All posts filed under “Specious arguments

Bye-bye 9rules

Around ten months ago, this site was accepted into 9rules, a diverse network of blogs which, at the time, had this aim:

9rules is a community of the best weblogs in the world on a variety of topics. We started 9rules to give passionate writers more exposure and to help readers find great blogs on their favorite subjects. It’s difficult to find sites worth returning to, so 9rules brings together the very best of the independent web all under one roof.

It was a great honour to be accepted, given the quality of the other blogs involved and the number that applied during the 24 hour ‘submission window’. I remember sitting in a coffee shop on Lothian Road in Edinburgh having taken my laptop away on holiday purely to do the 9rules submission at the right time: some ‘recognition’ on this level meant a lot to me, and it still does.

And the site’s got a lot of new readers through 9rules: the start of every new post appeared, within a couple of hours, in both the ‘Design‘ and ‘Technology‘ feeds on the 9rules site, and a lot of people clicked through to read the full things, and then (often) stayed to read other posts. Equally, I found some truly amazing new blogs and interesting voices through perusing other members’ feeds: there is a wealth of passionate talent and opinion out there, and 9rules’ members never failed to impress. To a large extent I was a passive consumer of what 9rules brought me; I didn’t get involved with the ‘my.9r‘ social networking feature of the site, nor write any ‘Notes‘ (if I’m going to write something intelligent, I’ll write it on the blog, was my reasoning, but I certainly read a number of interesting discussions in the Notes section, and enjoyed doing so).

Bye bye 9rulesHowever, 9rules is changing its membership policy (compare the current ‘About’ page) and yesterday I received an email from 9rules’ Tyme White indicating that, effectively, any members who don’t participate in the community aspects of the site are no longer welcome:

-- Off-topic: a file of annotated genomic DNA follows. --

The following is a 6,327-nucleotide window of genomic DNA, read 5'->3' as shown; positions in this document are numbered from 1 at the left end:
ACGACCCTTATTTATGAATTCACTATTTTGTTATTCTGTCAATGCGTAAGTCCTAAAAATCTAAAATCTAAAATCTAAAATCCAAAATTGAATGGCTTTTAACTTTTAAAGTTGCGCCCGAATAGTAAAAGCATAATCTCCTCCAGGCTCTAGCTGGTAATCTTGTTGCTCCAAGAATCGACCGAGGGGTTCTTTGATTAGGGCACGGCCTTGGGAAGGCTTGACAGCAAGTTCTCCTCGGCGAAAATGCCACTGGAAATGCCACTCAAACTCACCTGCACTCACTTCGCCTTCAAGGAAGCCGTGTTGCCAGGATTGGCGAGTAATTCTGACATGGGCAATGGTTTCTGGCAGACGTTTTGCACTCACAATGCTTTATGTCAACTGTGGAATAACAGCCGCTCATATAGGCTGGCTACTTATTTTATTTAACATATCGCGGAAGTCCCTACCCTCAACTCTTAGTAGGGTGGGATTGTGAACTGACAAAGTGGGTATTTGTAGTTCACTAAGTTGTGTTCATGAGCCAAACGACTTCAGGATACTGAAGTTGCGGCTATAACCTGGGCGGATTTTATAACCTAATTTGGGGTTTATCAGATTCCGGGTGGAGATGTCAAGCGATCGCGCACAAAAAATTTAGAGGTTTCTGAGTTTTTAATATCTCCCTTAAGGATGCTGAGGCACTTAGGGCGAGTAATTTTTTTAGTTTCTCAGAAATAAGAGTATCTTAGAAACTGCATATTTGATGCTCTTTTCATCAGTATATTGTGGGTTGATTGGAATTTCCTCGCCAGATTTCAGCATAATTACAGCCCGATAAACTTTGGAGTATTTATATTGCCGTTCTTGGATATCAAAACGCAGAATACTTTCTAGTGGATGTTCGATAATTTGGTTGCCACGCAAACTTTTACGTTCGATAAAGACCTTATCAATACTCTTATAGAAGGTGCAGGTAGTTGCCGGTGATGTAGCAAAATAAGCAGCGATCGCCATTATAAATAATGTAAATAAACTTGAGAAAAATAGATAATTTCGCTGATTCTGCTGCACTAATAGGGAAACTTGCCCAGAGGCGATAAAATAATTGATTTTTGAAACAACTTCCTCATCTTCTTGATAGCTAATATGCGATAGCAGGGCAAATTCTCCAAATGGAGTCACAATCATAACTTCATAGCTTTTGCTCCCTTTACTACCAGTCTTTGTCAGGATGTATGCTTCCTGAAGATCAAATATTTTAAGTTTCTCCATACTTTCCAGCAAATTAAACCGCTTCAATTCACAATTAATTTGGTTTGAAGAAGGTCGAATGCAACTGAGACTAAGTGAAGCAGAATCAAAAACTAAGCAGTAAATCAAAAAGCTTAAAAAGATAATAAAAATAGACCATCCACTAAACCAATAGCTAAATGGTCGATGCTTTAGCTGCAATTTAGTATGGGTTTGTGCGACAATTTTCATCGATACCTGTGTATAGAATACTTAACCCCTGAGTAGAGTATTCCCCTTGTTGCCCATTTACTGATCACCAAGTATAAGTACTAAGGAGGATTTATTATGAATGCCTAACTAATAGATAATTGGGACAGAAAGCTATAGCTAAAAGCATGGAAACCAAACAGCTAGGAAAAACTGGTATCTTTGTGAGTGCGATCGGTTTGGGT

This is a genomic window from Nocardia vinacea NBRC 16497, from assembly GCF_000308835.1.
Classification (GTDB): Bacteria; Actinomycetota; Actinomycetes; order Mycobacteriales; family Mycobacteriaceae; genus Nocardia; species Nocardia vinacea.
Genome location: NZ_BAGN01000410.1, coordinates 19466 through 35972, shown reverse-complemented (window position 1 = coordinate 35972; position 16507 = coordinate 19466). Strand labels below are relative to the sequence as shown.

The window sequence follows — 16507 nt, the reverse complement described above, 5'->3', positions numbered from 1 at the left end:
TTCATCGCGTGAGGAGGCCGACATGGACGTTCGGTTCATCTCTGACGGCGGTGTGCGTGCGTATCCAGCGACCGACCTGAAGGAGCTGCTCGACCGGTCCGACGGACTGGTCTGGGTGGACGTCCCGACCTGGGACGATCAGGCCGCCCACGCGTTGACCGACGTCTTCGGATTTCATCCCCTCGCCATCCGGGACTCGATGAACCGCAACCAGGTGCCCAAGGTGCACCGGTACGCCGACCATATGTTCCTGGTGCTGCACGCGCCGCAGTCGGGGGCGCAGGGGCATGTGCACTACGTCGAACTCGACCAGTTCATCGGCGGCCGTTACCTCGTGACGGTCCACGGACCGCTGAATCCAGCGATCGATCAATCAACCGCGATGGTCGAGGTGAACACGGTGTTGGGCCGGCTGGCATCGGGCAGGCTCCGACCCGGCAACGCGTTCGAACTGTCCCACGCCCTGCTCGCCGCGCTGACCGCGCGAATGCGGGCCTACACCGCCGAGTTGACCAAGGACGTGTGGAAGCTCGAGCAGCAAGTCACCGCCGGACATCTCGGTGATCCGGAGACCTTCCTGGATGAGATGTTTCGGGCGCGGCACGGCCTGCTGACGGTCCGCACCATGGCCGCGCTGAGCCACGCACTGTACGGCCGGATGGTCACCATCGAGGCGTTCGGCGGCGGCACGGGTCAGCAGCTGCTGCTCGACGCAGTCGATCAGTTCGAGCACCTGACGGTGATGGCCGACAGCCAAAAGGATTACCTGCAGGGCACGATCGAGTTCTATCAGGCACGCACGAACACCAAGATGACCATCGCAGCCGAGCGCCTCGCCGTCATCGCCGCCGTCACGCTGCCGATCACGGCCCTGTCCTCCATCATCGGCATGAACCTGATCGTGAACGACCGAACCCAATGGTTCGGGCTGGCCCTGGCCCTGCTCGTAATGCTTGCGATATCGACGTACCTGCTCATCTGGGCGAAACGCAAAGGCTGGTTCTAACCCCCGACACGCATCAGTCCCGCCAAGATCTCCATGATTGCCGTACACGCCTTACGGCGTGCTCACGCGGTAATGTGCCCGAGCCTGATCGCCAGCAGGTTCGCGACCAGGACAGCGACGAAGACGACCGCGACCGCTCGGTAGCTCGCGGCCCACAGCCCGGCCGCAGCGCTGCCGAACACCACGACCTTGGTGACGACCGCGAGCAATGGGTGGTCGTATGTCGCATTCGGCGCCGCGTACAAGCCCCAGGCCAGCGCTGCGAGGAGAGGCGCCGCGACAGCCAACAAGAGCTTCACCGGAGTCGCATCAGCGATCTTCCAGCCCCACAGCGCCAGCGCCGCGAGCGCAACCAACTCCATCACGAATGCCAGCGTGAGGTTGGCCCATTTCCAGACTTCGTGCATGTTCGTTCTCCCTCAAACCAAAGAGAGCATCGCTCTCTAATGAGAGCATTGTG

Members spoke out about their displeasure concerning members that they never interact with and never hear from, yet all member entries carry the same weight on 9rules, which is not fair. After talking it out in Clubhouse, we made participating either in the private member area or my.9rules a requirement, part of the membership agreement… If you feel you are contributing by your entries being shown, 9rules is no longer a good fit for you, decline the agreement (or do not respond), remove the leaf from your site and we will remove your site from displaying on 9rules. If you agree but don’t have the time to interact or don’t feel you should (or don’t want to), the participation will become a chore, something you didn’t want to do in the first place. It just won’t work in the long-term so it would be best to decline now…

Let me be clear — participation in either the new member area or my.9rules is required for all members, requested by members.

I understand what she’s saying, and I’m not going to argue – but it’s a shame: forced participation would certainly “become a chore” and I’m not going to agree to commit to anything along those lines (I wonder how the level of participation will be measured or assessed?), so this site will be leaving 9rules, sadly, in due course.

Taking a broader view, in internet terms, 9rules’ move – to more of a ‘walled garden’, turned in on itself – seems very much at odds with the increased openness which has driven the dramatic growth of, say, Facebook. Perhaps 9rules wants ‘quality’ rather than ‘quantity’, but defining ‘quality’ as ‘frequency of participation’ seems to be rather arbitrarily quantitative, if that makes sense. I’m not sure there’s actually any correlation between time spent on interactive banter within a closed community, and creating worthwhile blog content that people want to read: it would seem that time spent on one precludes spending time on the other.

I hope some of the readers who originally found this site through 9rules will continue to read it (the RSS/Atom feed links are in the sidebar on the right), and I thank 9rules for the extra exposure it gave this site during my time as a member.

No photography allowed